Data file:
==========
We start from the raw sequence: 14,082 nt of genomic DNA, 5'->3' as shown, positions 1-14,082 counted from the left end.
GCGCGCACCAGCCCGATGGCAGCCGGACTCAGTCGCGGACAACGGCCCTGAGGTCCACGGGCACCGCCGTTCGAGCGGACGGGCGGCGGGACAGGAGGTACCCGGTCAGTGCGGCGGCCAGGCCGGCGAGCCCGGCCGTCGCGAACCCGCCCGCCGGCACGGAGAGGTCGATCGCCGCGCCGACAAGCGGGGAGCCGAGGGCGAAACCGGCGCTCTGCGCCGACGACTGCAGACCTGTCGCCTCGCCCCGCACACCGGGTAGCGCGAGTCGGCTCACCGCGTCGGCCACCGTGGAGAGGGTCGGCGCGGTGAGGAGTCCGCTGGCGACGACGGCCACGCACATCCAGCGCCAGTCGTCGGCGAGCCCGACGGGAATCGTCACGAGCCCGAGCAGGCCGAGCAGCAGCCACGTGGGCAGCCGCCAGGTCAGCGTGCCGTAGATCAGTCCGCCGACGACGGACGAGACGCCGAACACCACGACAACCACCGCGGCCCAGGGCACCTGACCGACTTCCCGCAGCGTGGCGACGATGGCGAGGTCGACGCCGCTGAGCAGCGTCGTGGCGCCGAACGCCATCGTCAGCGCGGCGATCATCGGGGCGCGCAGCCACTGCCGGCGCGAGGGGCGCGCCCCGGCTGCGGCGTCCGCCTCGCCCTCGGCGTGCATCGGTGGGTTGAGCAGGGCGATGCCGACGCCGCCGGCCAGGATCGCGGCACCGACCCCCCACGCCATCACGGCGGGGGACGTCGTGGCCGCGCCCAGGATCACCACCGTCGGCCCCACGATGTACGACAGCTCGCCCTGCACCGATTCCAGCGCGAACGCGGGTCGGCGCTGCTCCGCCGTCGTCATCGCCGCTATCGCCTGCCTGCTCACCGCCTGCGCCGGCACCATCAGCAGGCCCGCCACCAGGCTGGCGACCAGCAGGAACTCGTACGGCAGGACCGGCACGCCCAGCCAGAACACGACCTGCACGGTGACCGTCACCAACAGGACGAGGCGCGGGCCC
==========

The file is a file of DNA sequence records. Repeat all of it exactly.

We start from the raw sequence: 14,082 nt of genomic DNA, 5'->3' as shown, positions 1-14,082 counted from the left end.
GCGCGCACCAGCCCGATGGCAGCCGGACTCAGTCGCGGACAACGGCCCTGAGGTCCACGGGCACCGCCGTTCGAGCGGACGGGCGGCGGGACAGGAGGTACCCGGTCAGTGCGGCGGCCAGGCCGGCGAGCCCGGCCGTCGCGAACCCGCCCGCCGGCACGGAGAGGTCGATCGCCGCGCCGACAAGCGGGGAGCCGAGGGCGAAACCGGCGCTCTGCGCCGACGACTGCAGACCTGTCGCCTCGCCCCGCACACCGGGTAGCGCGAGTCGGCTCACCGCGTCGGCCACCGTGGAGAGGGTCGGCGCGGTGAGGAGTCCGCTGGCGACGACGGCCACGCACATCCAGCGCCAGTCGTCGGCGAGCCCGACGGGAATCGTCACGAGCCCGAGCAGGCCGAGCAGCAGCCACGTGGGCAGCCGCCAGGTCAGCGTGCCGTAGATCAGTCCGCCGACGACGGACGAGACGCCGAACACCACGACAACCACCGCGGCCCAGGGCACCTGACCGACTTCCCGCAGCGTGGCGACGATGGCGAGGTCGACGCCGCTGAGCAGCGTCGTGGCGCCGAACGCCATCGTCAGCGCGGCGATCATCGGGGCGCGCAGCCACTGCCGGCGCGAGGGGCGCGCCCCGGCTGCGGCGTCCGCCTCGCCCTCGGCGTGCATCGGTGGGTTGAGCAGGGCGATGCCGACGCCGCCGGCCAGGATCGCGGCACCGACCCCCCACGCCATCACGGCGGGGGACGTCGTGGCCGCGCCCAGGATCACCACCGTCGGCCCCACGATGTACGACAGCTCGCCCTGCACCGATTCCAGCGCGAACGCGGGTCGGCGCTGCTCCGCCGTCGTCATCGCCGCTATCGCCTGCCTGCTCACCGCCTGCGCCGGCACCATCAGCAGGCCCGCCACCAGGCTGGCGACCAGCAGGAACTCGTACGGCAGGACCGGCACGCCCAGCCAGAACACGACCTGCACGGTGACCGTCACCAACAGGACGAGGCGCGGGCCC